Fed Should Look In The Mirror For R-Star Clues

If the Fed’s searching for clues about what drives shifts in the market’s perception of the neutral rate, policymakers might consider looking in the mirror.

That was one message from an expansive new Goldman note penned by Dominic Wilson and Vickie Chang.

The neutral rate is a hot topic in 2023. The r-star discussion elbowed its way onto center stage following the pandemic amid what many view as epochal macro, geopolitical and socioeconomic shifts. This week, markets were on edge about the prospect of an upward shift in the median Fed official’s estimate of nominal neutral or, colloquially, a higher long run dot in the projections accompanying the September FOMC meeting.

The argument, in essence, is that the equilibrium rate is now higher, at least for the US economy. If you want to explain why the economy continues to outperform in the face of the most aggressive rate-hiking cycle since the Fed was chaired by an NBA small forward, Occam’s razor suggests policy isn’t actually restrictive, or if it is, only recently and not by much.

The figure, from Goldman, shows a marked upward shift in neutral rate proxies since early last year.

“There are unquestionably those in the market who continue to think r-star is higher, post-pandemic inflation has structurally moved up, and the Fed needs to increase its inflation target,” BMO’s Ian Lyngen and Ben Jeffery remarked. “Regardless of whether such rationale is accurate, the reality is that so much Fed credibility is contingent on holding the 2% objective and remaining restrictive long enough to achieve it that we struggle to see any reason for the Fed to waver.”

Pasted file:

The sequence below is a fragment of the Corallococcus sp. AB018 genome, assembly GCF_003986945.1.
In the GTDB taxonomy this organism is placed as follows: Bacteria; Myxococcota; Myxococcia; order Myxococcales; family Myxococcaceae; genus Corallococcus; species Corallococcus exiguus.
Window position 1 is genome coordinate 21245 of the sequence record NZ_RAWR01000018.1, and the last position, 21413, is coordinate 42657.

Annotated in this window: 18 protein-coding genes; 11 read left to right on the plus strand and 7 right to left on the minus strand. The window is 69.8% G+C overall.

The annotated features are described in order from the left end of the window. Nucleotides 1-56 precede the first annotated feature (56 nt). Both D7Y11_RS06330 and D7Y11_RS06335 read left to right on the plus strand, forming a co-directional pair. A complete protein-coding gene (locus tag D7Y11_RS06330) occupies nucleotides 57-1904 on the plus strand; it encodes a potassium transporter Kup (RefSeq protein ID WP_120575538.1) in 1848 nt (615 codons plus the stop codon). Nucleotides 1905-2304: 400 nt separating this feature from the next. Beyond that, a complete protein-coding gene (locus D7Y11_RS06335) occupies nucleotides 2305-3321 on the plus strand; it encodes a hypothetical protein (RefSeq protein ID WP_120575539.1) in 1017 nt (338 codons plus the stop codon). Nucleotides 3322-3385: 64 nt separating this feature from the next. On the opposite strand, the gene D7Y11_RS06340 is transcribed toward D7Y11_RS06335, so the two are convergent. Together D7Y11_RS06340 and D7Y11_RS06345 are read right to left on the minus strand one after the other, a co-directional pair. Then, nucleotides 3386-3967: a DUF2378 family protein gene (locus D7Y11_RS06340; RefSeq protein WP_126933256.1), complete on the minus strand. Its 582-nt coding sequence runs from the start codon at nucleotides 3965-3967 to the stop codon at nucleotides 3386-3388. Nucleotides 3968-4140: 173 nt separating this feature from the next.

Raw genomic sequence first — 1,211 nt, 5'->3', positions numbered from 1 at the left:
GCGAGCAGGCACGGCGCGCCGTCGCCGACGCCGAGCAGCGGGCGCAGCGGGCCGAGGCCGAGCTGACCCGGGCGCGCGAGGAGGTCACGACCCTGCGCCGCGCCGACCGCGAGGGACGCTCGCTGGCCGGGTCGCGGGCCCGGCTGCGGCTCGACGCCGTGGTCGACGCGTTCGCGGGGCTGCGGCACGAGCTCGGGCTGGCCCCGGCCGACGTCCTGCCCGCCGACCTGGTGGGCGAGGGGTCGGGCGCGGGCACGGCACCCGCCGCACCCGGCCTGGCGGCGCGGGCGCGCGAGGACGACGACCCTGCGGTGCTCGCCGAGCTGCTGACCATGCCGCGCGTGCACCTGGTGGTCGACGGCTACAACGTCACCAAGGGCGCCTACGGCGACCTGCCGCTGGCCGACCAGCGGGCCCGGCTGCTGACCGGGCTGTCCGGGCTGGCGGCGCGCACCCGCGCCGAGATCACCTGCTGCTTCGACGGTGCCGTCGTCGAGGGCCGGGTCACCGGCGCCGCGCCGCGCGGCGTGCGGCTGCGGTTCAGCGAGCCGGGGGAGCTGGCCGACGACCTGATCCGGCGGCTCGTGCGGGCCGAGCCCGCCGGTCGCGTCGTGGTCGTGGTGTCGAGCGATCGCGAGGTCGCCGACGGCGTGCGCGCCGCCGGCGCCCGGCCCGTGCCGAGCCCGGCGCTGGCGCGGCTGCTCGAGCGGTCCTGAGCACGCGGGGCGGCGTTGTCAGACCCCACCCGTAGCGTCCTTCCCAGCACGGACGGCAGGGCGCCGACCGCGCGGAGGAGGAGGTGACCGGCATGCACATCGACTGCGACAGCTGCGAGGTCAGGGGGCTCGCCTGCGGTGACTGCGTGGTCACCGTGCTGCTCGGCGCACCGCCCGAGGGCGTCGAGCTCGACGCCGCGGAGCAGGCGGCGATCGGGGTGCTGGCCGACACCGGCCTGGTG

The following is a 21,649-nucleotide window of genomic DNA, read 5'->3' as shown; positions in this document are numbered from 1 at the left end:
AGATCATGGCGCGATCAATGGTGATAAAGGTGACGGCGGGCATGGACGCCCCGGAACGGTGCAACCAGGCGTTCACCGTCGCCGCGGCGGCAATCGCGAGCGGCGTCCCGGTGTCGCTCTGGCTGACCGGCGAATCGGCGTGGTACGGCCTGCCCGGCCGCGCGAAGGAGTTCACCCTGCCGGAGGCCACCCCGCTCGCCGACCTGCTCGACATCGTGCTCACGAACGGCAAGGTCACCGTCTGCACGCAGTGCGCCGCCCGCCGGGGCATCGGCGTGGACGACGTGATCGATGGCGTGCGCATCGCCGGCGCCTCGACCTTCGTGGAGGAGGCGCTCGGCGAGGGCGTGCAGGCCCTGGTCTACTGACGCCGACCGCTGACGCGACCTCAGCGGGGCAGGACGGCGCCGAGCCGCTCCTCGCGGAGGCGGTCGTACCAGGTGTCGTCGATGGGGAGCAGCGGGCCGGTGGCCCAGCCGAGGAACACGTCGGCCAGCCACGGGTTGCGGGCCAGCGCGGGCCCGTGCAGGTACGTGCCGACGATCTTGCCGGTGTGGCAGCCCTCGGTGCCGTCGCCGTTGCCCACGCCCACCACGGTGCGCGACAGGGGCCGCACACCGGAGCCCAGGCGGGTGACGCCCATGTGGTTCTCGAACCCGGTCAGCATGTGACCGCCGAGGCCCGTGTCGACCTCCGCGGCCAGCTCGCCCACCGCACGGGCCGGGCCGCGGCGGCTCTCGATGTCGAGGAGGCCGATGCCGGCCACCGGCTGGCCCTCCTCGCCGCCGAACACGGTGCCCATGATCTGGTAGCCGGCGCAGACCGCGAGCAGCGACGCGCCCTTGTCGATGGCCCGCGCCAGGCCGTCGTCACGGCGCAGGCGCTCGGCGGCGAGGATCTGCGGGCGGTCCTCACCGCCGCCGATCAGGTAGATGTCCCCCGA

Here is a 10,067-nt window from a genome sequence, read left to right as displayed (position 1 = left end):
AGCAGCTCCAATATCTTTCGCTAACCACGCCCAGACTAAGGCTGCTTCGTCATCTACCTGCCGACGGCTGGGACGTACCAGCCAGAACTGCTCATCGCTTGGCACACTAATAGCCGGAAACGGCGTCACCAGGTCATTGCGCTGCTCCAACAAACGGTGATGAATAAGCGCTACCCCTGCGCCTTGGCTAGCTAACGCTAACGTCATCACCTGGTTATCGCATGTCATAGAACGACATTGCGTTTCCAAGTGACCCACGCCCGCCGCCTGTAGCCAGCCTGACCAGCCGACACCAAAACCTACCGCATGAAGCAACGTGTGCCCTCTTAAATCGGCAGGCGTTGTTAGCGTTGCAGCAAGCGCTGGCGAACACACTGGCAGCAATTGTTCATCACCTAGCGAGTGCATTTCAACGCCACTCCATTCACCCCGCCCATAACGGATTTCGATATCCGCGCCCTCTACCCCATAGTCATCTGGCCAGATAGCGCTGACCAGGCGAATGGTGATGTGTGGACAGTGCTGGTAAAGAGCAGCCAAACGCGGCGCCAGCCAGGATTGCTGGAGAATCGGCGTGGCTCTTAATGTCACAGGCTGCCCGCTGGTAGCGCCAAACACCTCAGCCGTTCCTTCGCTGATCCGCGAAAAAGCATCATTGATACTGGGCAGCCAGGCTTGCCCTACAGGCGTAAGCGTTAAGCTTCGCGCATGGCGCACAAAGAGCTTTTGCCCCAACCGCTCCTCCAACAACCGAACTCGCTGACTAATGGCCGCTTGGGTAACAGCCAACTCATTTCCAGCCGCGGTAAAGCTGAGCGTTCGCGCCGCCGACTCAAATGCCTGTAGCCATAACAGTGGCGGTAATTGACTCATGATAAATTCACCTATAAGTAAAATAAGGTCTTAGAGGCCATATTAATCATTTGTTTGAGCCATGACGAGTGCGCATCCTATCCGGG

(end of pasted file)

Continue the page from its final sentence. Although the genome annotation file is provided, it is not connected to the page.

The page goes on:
After referencing the chart shown above in noting that measures of longer-dated real rates have reversed sharply higher over the last year and a half, Goldman’s Wilson and Chang analyzed the history of the estimated spot real yield 10 years forward. “What is striking is that measures of longer-term instantaneous US rates appear to have been characterized less by a continuous process and more by ‘regimes,'” they wrote.

As it turns out, it wasn’t macro events which defined the regimes. It was policy. Monetary policy.

“The main shifts lower occurred in August 2011 and in 2019,” Wilson and Chang said. “Only since mid-2022 has the market durably pushed longer-term rates back into a higher regime, with a further step to the pre-2011 regime identified by the latest move up in rates in August of this year.”

Those shifts, they went on, don’t “map well to key information about savings/investment balances or many of the main drivers of structural views of neutral rates.” Rather, what seems to matter are “shifts in the policy rate environment itself that made the distributions of the prior regime untenable.”

They went into considerable detail. To wit: